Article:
Whens somebody mentions construction play, you may think of children being creative. Designing their own structures. Making something new.
That sort of play is beneficial and exciting for development.
It is known among child development professionals that block play may foster a wide range of abilities, including motor skills, spatial skills, language skills, and divergent thinking.
But not all play is free-wheeling. There is another way to have fun with construction toys, and it might help children develop a special package of skills.
It is called structured block play, and it’s what happens when children try to recreate a construction by consulting a model or blueprint. Kids must analyze what they see, perceive the parts that make up the whole, and figure out how the parts relate to each other.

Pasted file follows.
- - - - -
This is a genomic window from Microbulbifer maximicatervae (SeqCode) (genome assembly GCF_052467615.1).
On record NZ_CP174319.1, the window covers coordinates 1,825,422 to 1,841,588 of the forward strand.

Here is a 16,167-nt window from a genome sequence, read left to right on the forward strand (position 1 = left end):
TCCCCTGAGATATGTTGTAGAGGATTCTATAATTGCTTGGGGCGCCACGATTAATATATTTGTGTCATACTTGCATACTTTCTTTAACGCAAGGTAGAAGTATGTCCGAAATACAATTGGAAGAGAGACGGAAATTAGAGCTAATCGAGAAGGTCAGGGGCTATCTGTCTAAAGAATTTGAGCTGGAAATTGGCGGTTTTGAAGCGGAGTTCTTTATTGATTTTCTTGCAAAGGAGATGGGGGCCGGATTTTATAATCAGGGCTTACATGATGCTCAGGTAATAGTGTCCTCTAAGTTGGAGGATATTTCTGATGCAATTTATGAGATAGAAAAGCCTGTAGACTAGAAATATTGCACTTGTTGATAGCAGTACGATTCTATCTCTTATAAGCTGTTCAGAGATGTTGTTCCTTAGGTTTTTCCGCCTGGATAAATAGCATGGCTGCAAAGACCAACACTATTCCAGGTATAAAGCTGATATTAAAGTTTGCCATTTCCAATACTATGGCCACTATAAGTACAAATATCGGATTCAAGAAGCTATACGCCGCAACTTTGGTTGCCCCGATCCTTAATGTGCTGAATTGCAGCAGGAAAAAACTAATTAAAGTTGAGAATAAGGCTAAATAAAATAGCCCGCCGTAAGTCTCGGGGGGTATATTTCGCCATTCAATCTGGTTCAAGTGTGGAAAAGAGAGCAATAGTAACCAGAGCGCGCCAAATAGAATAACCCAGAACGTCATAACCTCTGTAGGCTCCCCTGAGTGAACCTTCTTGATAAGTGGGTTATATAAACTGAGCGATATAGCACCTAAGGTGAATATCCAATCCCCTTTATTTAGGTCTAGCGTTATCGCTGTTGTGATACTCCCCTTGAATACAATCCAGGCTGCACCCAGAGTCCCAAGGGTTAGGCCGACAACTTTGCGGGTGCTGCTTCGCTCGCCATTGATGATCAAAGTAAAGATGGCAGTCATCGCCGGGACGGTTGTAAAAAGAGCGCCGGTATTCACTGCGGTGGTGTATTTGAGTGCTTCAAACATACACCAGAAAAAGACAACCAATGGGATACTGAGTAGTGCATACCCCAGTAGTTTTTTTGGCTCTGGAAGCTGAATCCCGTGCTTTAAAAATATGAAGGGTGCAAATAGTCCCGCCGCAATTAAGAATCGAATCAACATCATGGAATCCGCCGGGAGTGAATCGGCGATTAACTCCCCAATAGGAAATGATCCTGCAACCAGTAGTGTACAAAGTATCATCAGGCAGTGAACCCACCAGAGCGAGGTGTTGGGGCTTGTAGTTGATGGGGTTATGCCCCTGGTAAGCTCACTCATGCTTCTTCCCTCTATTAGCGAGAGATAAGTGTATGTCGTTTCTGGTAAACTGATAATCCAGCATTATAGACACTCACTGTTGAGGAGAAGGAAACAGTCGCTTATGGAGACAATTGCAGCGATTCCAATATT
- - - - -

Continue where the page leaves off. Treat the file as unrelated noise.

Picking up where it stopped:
To be really successful, kids also need to think quantitatively, and be able to rotate geometric shapes in the mind’s eye. To apply these STEM skills to our week of rockets, we created rockets out of a variety of materials.
We began with silver-painted Legos, moved on with silver painted cardboard tubes, and finished with creating rockets out of silver styrofoam.
Before creating this magnificent machines, we looked at several pictures of rockets (primarily those used by NASA). Some of these included the Improved Orion, the Black Bryant VB/VC, the Terrier-Malemute, and the Terrier-Oriole. We also learned about how rockets take off in stages. Lastly, we looked at various blueprints of the different machines, making whichever one we wanted to. This was a week-long project, as we experimented with different materials.